Obama laid out a plan to help support the income of workers who lose their jobs and end up in lower paying positions, as part of a push to get unemployed Americans back to work, Reuters reported on Saturday.
The proposal would offer experienced workers who now make less than $50,000 a year a form of wage insurance, allowing them to replace half of their lost pay. The benefit would cover up to $10,000 over two years.
"It's a way to give families some stability and encourage folks to rejoin the workforce - because we shouldn't just be talking about unemployment; we should be talking about re-employment," Obama said in his weekly radio and Internet address, broadcast on Saturday.
"If a hardworking American loses her job, regardless of what state she lives in, we should make sure she can get unemployment insurance and some help to retrain for her next job.," Obama noted.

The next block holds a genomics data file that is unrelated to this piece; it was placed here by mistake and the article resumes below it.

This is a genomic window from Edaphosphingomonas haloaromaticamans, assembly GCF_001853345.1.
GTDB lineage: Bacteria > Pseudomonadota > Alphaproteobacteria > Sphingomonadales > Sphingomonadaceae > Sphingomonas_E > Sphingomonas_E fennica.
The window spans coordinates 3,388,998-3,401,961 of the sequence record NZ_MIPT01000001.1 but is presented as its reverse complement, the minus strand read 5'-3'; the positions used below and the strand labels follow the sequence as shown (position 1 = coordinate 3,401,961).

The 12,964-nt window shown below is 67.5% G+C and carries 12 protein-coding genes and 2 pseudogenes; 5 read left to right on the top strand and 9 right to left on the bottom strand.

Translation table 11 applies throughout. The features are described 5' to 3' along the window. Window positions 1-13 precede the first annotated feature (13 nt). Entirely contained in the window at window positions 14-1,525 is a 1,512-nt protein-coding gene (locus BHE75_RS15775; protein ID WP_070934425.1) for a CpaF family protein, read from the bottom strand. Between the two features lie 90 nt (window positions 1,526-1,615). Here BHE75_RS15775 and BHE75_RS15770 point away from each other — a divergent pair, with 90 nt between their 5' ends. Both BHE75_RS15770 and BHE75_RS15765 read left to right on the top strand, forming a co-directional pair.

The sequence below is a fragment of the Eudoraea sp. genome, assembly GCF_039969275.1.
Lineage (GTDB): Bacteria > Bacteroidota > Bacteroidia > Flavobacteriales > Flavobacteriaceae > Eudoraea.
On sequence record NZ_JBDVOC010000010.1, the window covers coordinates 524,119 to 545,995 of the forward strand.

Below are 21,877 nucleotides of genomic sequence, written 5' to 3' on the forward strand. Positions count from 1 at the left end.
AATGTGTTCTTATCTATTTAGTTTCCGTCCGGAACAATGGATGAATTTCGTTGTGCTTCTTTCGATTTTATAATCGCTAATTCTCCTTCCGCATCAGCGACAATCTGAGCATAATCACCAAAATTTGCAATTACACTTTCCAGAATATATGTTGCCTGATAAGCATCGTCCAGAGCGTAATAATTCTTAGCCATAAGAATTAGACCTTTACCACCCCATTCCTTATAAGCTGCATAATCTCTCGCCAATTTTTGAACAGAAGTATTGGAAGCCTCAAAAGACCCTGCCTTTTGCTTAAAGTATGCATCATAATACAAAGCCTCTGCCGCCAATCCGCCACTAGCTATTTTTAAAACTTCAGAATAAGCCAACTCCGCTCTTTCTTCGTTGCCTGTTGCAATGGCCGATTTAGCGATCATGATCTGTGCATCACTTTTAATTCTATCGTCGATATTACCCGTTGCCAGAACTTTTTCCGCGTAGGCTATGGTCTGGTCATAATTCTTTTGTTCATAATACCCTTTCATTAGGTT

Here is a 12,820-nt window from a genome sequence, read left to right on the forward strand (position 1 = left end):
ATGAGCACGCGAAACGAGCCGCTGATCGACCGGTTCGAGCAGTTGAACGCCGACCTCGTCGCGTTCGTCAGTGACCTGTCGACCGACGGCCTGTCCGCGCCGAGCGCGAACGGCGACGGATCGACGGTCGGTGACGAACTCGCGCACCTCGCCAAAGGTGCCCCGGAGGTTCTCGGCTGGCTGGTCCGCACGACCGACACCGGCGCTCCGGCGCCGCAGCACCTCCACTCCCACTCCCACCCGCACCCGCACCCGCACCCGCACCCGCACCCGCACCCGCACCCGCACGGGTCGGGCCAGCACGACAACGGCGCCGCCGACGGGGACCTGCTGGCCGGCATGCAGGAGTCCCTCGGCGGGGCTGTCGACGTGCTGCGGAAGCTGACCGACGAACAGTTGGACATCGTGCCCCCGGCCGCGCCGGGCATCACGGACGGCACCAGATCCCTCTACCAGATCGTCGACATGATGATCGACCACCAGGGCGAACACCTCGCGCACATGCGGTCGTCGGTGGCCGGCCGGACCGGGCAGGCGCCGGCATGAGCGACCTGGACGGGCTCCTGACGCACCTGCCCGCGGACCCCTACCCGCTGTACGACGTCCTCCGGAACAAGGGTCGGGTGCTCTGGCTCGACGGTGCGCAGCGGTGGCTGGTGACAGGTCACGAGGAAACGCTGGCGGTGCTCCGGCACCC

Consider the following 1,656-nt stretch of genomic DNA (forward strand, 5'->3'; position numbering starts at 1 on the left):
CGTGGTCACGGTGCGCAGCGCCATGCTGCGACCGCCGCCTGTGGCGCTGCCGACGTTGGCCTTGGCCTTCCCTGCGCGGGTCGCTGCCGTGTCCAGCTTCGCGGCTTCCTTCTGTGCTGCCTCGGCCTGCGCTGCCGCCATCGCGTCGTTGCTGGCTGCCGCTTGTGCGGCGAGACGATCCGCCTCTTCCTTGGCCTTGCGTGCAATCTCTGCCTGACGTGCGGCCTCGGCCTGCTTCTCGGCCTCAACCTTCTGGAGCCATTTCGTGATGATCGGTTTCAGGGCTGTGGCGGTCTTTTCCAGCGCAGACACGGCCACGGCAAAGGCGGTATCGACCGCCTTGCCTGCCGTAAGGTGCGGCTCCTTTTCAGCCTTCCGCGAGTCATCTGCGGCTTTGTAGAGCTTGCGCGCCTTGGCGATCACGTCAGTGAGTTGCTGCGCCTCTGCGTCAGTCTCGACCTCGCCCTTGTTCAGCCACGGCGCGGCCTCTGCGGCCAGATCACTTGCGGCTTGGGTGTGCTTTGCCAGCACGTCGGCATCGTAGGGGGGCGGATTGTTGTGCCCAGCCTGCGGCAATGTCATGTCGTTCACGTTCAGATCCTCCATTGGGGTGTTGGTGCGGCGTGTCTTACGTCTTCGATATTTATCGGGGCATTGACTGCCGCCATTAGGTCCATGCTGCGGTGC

The wage insurance proposal will be included in a broader effort to overhaul the unemployment insurance system. Details about the program's proposed funding will be further outlined in Obama's budget for fiscal year 2017 expected to be released next month.
Obama wants to require all states to provide at least 26 weeks of unemployment insurance — creating a new mechanism to trigger 52 weeks of benefits in states with sudden high unemployment.
In the past, Congress has voted to authorize the longer benefits when there is a recession, but the White House says Congress is often too slow to act when a recession hits.
The White House did not say how much the proposal would cost or how it would be paid for, saying those details would be released when the president sends his fiscal year 2017 budget to Congress on February 9.